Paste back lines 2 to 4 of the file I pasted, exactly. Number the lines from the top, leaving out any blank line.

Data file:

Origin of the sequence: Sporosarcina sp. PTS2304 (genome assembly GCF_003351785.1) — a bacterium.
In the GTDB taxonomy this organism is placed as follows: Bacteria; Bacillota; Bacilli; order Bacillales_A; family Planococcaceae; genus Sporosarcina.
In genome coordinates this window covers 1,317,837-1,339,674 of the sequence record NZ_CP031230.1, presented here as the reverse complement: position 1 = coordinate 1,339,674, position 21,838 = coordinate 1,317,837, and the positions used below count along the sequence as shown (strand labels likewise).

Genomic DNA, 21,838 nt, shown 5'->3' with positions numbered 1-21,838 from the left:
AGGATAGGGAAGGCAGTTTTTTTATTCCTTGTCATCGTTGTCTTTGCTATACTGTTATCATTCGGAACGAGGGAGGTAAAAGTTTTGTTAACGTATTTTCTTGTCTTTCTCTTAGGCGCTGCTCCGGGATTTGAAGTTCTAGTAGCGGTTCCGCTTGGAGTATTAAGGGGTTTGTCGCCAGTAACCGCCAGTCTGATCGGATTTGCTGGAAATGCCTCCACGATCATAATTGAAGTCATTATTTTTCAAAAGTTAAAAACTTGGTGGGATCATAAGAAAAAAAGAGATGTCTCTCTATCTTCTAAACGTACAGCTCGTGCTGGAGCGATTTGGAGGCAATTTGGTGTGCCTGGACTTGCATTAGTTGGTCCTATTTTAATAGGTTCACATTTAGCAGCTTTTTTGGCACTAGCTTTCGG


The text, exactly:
In the GTDB taxonomy this organism is placed as follows: Bacteria; Bacillota; Bacilli; order Bacillales_A; family Planococcaceae; genus Sporosarcina.
In genome coordinates this window covers 1,317,837-1,339,674 of the sequence record NZ_CP031230.1, presented here as the reverse complement: position 1 = coordinate 1,339,674, position 21,838 = coordinate 1,317,837, and the positions used below count along the sequence as shown (strand labels likewise).

Genomic DNA, 21,838 nt, shown 5'->3' with positions numbered 1-21,838 from the left: